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Pro-Advice

Pickup wizard and innovator Seth Lover, as captured by the author.

Guitarists are always changing pickups. So, what are we searching for?

Everyone knows that tone is in the pickups, right? At least that’s what the prevailing thought seems to be. There must be something to that idea because guitarists are spending a huge amount of cash changing pickups like dirty underwear. Almost daily we hear about a new pickup maker who has “cracked the code” by utilizing materials and techniques that somehow companies with million-dollar R&D budgets missed. I’ve worked with and rely upon a large number of pickup brands, and I truly love a lot of what they produce, but I’ve also learned that it’s easy to get lost in the hype.

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Slash onstage with Guns N’ Roses, backed by a fleet of glowing Magnatone M-80 amps, the inspiration for his current signature model, the SL-100.

Photo by CQPhotographer

The guitar icon revisits his roots with a feral 6-string rager featuring guests Billy Gibbons, Gary Clark Jr., Chris Stapleton, Brian Johnson, Steven Tyler, Beth Hart, Demi Lovato, and others. His guests onstage for the accompanying S.E.R.P.E.N.T. Festival tour will be a rotating cast of the Warren Haynes Band, Keb’ Mo’, Christone “Kingfish” Ingram, Robert Randolph, Larkin Poe, Eric Gales, ZZ Ward, Samantha Fish, and Jackie Venson.

Many of us have been transfixed by Jimi Hendrix’s acoustic 12-string performance of “Hear My Train A Comin’,” in the 1973 documentary A Film About Jimi Hendrix. Including Slash. But Slash, being Slash, took it a step further.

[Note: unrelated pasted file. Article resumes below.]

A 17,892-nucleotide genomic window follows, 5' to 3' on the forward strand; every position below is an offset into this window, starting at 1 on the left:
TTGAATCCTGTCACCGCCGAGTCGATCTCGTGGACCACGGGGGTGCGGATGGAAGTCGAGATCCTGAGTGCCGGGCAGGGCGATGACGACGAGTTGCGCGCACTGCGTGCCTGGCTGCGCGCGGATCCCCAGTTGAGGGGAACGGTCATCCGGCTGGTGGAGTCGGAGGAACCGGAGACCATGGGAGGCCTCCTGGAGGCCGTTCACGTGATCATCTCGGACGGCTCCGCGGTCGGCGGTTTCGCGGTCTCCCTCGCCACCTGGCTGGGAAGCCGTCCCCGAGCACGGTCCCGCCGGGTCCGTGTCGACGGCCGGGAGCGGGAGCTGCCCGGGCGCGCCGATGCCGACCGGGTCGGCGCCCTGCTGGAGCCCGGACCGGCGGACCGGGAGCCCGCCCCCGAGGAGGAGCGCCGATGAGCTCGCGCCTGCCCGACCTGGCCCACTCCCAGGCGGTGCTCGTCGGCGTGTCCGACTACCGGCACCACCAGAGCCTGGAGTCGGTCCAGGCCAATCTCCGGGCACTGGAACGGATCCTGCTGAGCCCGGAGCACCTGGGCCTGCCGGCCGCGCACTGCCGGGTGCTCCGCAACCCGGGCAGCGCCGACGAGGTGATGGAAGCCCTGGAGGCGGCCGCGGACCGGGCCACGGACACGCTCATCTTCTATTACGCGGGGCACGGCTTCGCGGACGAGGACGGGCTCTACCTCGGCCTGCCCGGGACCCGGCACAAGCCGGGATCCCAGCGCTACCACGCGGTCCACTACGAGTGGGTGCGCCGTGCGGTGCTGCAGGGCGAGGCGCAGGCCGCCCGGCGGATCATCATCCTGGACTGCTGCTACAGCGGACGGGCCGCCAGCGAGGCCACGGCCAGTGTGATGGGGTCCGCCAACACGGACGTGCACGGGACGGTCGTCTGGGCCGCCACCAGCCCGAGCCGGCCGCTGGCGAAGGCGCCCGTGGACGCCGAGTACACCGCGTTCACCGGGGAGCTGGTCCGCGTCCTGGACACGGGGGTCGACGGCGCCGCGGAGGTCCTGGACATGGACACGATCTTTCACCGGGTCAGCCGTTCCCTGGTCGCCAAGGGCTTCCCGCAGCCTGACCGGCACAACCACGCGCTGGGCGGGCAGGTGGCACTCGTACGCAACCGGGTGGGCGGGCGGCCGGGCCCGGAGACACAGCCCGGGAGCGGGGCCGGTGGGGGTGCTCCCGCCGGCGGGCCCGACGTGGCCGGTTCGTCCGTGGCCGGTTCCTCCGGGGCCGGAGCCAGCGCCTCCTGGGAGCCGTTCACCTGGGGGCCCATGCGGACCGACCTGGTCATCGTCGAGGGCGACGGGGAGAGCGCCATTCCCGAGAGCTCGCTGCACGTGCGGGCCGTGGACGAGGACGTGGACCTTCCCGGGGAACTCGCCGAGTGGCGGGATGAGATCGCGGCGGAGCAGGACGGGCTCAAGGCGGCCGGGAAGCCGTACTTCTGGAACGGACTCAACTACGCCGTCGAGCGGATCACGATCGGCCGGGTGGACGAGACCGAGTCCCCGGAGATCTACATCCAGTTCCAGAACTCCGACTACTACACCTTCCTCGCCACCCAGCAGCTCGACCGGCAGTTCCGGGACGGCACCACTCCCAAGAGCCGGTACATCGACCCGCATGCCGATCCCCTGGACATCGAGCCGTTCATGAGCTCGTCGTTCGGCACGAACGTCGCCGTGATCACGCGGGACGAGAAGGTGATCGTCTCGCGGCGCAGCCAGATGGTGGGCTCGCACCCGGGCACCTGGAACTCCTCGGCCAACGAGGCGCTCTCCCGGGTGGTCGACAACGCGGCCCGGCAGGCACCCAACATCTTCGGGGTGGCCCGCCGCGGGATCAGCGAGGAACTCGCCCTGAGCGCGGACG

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The Howard Roberts signature, originally an Epiphone like this one, was built by Japanese guitar-makers throughout the ’70s lawsuit era before being reintroduced by Epiphone in the ’90s.

Photos courtesy of Reverb and Garrett Park Guitars

This acoustic-electric, built for the jazz-fusion guitarist, was varied in both specs and brand names throughout the late 20th century.

My last installment of Vintage Vault, in the April 2024 issue, highlighted the signature guitars of Johnny Smith, a 20th-century jazz legend whose eye for detail resulted in the creation of a premium electric archtop for the ages. Here, we turn our eyes to what could be that guitar’s stranger cousin: an odd merging of acoustic and electric design built for jazz-fusion guitarist Howard Roberts.

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Wherever you’re looking to plug in your acoustic, these stomps have you covered with a wide range of functionality and sounds.

A good preamp plays an important role in making your acoustic guitar sparkle. Here are options in a wide price range that will keep your 6-string singing.

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Indonesian guitarist Dewa Budjana chatting with rig designer Bob Bradshaw.

Our columnist tells the story of his visit to a recording studio, interviews an Indonesian guitarist, and releases some of his prejudices about a rack-system-style rig.

Last month, I had the opportunity to do a recording session at a professional studio, or more precisely, the best recording studio in my city. As an amateur musician, I only brought my Marshall 6101 combo, Les Paul, and ’70s fuzz wah. The owner and engineer of the studio had said that I could use all the equipment in the studio, especially the rack system that was available there.

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